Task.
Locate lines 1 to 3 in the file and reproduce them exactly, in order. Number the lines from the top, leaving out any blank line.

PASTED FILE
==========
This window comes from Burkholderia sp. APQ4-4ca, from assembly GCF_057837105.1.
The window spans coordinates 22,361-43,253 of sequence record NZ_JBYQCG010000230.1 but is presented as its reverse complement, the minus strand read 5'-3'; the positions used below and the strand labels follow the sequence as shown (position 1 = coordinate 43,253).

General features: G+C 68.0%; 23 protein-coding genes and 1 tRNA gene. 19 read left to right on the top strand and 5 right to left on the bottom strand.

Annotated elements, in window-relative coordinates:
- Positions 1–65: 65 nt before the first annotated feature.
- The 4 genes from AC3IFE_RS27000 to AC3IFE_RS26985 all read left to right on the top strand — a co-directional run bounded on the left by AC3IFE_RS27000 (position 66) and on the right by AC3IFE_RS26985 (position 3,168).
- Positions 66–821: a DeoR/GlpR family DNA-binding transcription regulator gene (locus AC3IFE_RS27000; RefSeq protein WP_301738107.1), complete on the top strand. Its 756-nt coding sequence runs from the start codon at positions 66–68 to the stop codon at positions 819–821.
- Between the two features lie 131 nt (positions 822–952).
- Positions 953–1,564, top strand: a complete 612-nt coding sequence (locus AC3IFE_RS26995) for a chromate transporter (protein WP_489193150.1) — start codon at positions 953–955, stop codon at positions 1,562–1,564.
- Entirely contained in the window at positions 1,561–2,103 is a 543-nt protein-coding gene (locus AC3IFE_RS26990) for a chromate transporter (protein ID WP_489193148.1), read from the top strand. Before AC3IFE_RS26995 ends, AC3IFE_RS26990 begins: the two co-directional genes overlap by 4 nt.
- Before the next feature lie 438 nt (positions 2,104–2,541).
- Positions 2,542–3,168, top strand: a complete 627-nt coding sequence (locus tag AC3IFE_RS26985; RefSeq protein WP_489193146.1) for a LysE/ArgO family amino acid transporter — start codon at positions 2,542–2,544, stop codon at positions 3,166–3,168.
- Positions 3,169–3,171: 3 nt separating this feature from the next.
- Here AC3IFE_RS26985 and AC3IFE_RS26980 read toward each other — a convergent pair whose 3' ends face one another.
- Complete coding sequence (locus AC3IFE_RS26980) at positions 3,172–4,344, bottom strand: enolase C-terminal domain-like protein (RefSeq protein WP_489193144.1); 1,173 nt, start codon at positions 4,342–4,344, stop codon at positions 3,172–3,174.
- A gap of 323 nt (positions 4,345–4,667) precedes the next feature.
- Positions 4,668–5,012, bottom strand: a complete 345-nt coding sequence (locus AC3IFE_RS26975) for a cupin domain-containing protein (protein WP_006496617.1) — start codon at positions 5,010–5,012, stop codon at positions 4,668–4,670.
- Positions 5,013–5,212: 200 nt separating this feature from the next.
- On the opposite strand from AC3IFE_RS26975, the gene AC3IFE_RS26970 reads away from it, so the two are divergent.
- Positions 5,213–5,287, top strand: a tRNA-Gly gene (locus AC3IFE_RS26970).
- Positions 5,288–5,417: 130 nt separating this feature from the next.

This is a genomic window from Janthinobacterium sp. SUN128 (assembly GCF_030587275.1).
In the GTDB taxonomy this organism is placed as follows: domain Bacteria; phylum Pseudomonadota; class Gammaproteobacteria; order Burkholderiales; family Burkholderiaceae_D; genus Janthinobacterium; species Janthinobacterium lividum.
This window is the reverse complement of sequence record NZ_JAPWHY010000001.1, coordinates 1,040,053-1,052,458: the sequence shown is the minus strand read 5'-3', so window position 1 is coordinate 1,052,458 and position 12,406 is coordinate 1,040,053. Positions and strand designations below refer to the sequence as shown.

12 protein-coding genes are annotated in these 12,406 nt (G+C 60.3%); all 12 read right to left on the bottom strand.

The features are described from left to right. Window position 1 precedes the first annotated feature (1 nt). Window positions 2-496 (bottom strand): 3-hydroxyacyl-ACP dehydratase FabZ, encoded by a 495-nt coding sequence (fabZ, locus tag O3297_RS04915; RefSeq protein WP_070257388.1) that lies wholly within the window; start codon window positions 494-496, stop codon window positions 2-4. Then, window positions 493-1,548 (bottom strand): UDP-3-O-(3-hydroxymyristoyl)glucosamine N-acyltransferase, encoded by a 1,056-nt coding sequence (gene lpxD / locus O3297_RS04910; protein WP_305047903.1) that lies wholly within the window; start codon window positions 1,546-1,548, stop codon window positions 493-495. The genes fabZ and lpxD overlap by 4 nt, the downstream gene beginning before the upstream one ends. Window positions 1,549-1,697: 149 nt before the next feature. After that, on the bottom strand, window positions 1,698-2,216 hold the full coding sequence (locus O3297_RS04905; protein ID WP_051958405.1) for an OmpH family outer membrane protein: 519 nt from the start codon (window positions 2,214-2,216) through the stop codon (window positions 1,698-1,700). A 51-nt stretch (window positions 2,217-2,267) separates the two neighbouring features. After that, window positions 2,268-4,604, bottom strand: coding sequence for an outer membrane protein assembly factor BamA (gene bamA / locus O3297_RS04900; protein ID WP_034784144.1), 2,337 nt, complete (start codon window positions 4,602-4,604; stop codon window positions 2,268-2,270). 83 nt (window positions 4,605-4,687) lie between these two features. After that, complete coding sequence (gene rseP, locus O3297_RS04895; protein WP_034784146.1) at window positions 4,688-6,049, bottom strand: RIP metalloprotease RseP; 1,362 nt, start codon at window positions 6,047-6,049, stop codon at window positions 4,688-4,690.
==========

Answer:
This window comes from Burkholderia sp. APQ4-4ca, from assembly GCF_057837105.1.
The window spans coordinates 22,361-43,253 of sequence record NZ_JBYQCG010000230.1 but is presented as its reverse complement, the minus strand read 5'-3'; the positions used below and the strand labels follow the sequence as shown (position 1 = coordinate 43,253).

General features: G+C 68.0%; 23 protein-coding genes and 1 tRNA gene. 19 read left to right on the top strand and 5 right to left on the bottom strand.